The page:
Kristi Sullivan

Personal Finance, Retirement, Investing
“With her experience and education as a Certified Financial Planner ™ designee, Kristi Sullivan will work with her clients to piece together their unique financial puzzle.”

Sullivan Financial Planning, LLC

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Kristi Sullivan has been helping people achieve financial security since 1996.

After graduating with a B.S. in Business from Colorado State University, Kristi worked for Great-West Life in the employee benefits department for three years. This experience gave her a strong background in employer retirement plans, Flexible Benefit Accounts, and group medical plans.

Departing for Fidelity Investments in 1998 gave Kristi the chance to learn more about financial planning on a personal level. In her nine years at Fidelity, my duties included operations, compliance, financial planning, and teaching investment classes.

Sullivan Financial Planning, LLC was formed in 2007 with the goal of providing clients exactly the type of help they needed, without the pressure of corporate quotas or sales numbers directing the recommendations.

Kristi holds the Certified Financial Planner™ designation and the  Series 65 and Colorado Life & Health Insurance Licenses. She is a member of the Financial Planning Association, The Alliance of Professional Women, The Women’s Estate Planning Council, and the Denver Alumnae of Chi Omega.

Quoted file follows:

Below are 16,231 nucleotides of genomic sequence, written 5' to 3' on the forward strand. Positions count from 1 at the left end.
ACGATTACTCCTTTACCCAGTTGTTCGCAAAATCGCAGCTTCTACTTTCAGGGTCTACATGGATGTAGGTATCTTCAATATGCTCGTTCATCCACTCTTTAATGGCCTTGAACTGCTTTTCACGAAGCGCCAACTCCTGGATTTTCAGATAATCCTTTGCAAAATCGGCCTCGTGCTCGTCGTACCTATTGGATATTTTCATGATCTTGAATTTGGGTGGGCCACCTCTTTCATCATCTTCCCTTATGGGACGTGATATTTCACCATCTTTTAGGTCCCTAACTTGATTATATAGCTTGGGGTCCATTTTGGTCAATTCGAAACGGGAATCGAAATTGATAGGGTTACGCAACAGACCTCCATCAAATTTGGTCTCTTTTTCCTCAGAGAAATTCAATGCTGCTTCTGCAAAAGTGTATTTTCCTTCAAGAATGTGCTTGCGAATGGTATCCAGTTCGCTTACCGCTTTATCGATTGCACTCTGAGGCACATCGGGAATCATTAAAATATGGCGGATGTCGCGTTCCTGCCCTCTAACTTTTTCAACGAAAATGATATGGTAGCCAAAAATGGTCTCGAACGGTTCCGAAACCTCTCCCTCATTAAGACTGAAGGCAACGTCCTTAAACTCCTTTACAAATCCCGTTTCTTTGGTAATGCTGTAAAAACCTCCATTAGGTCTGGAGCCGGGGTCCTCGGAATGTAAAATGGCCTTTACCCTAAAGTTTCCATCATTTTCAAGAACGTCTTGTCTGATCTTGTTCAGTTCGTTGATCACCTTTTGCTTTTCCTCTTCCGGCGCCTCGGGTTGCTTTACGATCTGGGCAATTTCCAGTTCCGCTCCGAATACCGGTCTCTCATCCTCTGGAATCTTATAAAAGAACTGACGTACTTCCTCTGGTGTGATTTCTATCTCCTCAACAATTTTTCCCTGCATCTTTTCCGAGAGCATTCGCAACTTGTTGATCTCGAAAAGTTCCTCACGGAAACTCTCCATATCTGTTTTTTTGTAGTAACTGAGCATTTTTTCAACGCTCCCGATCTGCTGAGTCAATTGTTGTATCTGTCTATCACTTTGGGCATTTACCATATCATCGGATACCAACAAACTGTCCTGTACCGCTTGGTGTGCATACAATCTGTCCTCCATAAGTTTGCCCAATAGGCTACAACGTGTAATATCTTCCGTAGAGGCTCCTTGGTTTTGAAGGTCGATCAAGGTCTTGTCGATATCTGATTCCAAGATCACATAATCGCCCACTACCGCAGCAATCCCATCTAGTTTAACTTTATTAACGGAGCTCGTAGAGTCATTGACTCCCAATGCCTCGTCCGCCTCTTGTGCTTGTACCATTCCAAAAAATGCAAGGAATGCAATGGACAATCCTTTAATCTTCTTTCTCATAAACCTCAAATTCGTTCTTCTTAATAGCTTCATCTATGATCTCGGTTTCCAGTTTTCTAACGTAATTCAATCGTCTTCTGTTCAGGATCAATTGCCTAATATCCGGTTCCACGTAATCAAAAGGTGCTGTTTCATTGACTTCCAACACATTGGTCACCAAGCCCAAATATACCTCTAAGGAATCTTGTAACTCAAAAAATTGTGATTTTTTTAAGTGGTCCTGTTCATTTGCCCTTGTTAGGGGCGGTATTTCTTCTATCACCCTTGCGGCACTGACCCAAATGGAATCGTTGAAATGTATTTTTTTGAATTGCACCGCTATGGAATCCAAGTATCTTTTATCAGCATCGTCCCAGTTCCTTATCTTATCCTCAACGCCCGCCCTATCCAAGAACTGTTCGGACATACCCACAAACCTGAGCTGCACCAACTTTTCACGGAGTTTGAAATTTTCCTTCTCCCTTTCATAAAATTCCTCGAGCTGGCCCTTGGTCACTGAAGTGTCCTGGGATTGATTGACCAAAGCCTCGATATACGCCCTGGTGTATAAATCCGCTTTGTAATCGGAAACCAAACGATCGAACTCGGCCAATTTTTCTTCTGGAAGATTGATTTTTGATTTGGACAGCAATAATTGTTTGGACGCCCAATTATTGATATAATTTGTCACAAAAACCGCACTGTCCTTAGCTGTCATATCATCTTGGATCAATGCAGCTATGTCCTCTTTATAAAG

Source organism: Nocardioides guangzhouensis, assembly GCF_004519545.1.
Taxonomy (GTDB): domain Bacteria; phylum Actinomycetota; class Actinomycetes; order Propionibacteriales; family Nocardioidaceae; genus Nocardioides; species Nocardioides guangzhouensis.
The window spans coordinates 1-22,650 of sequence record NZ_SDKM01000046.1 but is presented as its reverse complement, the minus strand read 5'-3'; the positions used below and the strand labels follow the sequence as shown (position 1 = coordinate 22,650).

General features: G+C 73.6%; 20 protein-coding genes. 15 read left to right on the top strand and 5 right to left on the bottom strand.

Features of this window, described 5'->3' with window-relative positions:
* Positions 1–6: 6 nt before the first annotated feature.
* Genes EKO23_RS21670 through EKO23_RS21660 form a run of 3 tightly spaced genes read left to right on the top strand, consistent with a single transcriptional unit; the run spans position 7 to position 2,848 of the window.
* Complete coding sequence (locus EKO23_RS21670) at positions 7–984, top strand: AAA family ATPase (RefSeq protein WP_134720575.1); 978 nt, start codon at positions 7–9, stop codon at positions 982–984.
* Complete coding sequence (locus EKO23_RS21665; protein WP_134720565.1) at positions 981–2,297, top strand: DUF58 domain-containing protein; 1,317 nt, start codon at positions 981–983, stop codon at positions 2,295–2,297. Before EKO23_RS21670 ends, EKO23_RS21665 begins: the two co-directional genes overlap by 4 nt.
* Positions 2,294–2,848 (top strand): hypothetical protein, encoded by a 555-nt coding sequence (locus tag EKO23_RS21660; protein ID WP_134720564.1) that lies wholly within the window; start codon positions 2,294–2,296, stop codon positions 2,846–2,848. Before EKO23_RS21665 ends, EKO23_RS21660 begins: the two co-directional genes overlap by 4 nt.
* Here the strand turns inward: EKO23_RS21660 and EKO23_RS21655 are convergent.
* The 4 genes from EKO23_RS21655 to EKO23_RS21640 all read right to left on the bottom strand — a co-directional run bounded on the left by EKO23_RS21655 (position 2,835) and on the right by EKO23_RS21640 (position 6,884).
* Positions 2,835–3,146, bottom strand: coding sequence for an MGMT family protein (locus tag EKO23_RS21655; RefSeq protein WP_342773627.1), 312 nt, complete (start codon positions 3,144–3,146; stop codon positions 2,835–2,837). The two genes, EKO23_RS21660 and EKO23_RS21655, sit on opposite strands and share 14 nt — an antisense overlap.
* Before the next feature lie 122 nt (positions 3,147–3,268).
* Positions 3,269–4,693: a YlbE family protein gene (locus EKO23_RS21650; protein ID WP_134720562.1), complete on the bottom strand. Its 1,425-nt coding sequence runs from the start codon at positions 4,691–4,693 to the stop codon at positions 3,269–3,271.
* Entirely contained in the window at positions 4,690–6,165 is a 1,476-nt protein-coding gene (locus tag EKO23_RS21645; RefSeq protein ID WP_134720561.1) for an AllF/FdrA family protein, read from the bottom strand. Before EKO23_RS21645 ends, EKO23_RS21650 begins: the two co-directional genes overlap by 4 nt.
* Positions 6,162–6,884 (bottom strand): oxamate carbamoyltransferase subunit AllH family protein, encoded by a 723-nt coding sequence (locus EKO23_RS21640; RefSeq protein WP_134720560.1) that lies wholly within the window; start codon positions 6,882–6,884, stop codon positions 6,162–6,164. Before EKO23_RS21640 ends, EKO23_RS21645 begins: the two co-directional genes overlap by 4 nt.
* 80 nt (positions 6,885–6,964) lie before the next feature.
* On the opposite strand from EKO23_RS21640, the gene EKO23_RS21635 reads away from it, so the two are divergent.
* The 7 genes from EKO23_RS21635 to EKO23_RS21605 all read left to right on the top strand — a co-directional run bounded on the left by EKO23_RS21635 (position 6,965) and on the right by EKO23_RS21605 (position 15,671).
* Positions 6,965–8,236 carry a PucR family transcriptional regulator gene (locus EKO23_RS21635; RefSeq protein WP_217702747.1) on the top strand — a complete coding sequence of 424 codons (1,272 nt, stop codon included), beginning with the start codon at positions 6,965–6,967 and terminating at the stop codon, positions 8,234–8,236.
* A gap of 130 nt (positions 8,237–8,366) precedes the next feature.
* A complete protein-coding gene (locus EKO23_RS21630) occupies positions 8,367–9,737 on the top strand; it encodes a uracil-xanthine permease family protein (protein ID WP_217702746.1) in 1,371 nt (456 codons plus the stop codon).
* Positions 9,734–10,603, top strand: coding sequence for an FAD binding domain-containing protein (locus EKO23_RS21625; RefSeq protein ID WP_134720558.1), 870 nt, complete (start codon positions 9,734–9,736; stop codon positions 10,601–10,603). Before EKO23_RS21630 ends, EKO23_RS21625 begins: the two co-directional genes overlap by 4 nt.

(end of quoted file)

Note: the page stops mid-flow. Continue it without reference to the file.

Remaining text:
She is proud to have been a volunteer speaker for the non-profit Evelyn Brust Foundation. As a speaker for the Brust Foundation, she presented on achieving financial security at public libraries for the purpose of providing the general public an education without a sales pitch.

In Kristi's down time is spent with her husband and two sons. She is always up for a ski day,  travel, seeing plays, and reading a good book.


BS, Business, Colorado State University

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March 2017
    Real Estate, Retirement, Retirement Living
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    Retirement, Investing, 401(k), Asset Allocation, IRAs, Mutual Funds
Is it wise to continue an aggressive investing strategy as a 61-year-old with a considerable amount of assets and money saved?
75% of people found this answer helpful

The biggest consideration most planners use to determine how much risk to take is how long it will be before you need to use that pool of money.  That is not necessarily your retirement age.  In your case, if you plan to work another 6 years and your wife's income plus rental income will cover the household bills, your time horizon is 17 years.  That is a long time and you can still have an aggressive portfolio (assuming you have the stomach for it during stock market declines).

Even an aggressive growth portfolio should have 15% bonds at a minimum to give you diversification and cushion during a recession.

Hope that helps!


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    Debt, Investing, Choosing an Advisor
How can financial advisors target the 50 percent of Americans that are not investing currently?
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    Investing, Real Estate
I've come into a large amount of money. Should I invest it or pay off my mortgage?
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February 2017
What's the difference between an individual retirement account (IRA) and a certificate of deposit (CD)?
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March 2017
    Personal Finance
Should I be wary of fake news in the business sector?
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February 2017